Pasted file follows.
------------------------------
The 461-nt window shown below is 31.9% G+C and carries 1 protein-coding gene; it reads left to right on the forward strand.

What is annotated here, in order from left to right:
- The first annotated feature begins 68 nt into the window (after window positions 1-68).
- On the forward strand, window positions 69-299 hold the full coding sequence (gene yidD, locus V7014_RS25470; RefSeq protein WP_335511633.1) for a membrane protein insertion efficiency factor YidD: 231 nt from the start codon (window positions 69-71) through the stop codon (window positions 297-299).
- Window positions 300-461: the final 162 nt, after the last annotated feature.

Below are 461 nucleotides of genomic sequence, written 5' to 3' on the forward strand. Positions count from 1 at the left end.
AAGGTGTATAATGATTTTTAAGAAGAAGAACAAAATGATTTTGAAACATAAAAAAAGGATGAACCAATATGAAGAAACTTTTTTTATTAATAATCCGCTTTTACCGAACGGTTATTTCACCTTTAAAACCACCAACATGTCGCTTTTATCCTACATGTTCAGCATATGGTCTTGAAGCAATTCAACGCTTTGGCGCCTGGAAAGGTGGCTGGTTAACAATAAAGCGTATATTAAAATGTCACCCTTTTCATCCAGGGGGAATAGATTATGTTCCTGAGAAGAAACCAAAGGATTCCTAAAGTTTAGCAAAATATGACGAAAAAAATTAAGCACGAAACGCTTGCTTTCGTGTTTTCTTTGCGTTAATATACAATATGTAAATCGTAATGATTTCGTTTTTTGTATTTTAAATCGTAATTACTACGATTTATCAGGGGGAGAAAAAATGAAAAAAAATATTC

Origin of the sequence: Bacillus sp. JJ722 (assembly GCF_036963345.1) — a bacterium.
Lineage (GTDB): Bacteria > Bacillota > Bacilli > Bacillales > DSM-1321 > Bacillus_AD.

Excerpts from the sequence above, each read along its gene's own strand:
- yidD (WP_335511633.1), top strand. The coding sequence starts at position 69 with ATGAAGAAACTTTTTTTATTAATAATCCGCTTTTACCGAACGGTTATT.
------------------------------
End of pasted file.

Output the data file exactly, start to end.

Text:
The 461-nt window shown below is 31.9% G+C and carries 1 protein-coding gene; it reads left to right on the forward strand.

What is annotated here, in order from left to right:
- The first annotated feature begins 68 nt into the window (after window positions 1-68).
- On the forward strand, window positions 69-299 hold the full coding sequence (gene yidD, locus V7014_RS25470; RefSeq protein WP_335511633.1) for a membrane protein insertion efficiency factor YidD: 231 nt from the start codon (window positions 69-71) through the stop codon (window positions 297-299).
- Window positions 300-461: the final 162 nt, after the last annotated feature.

Below are 461 nucleotides of genomic sequence, written 5' to 3' on the forward strand. Positions count from 1 at the left end.
AAGGTGTATAATGATTTTTAAGAAGAAGAACAAAATGATTTTGAAACATAAAAAAAGGATGAACCAATATGAAGAAACTTTTTTTATTAATAATCCGCTTTTACCGAACGGTTATTTCACCTTTAAAACCACCAACATGTCGCTTTTATCCTACATGTTCAGCATATGGTCTTGAAGCAATTCAACGCTTTGGCGCCTGGAAAGGTGGCTGGTTAACAATAAAGCGTATATTAAAATGTCACCCTTTTCATCCAGGGGGAATAGATTATGTTCCTGAGAAGAAACCAAAGGATTCCTAAAGTTTAGCAAAATATGACGAAAAAAATTAAGCACGAAACGCTTGCTTTCGTGTTTTCTTTGCGTTAATATACAATATGTAAATCGTAATGATTTCGTTTTTTGTATTTTAAATCGTAATTACTACGATTTATCAGGGGGAGAAAAAATGAAAAAAAATATTC

Origin of the sequence: Bacillus sp. JJ722 (assembly GCF_036963345.1) — a bacterium.
Lineage (GTDB): Bacteria > Bacillota > Bacilli > Bacillales > DSM-1321 > Bacillus_AD.

Excerpts from the sequence above, each read along its gene's own strand:
- yidD (WP_335511633.1), top strand. The coding sequence starts at position 69 with ATGAAGAAACTTTTTTTATTAATAATCCGCTTTTACCGAACGGTTATT.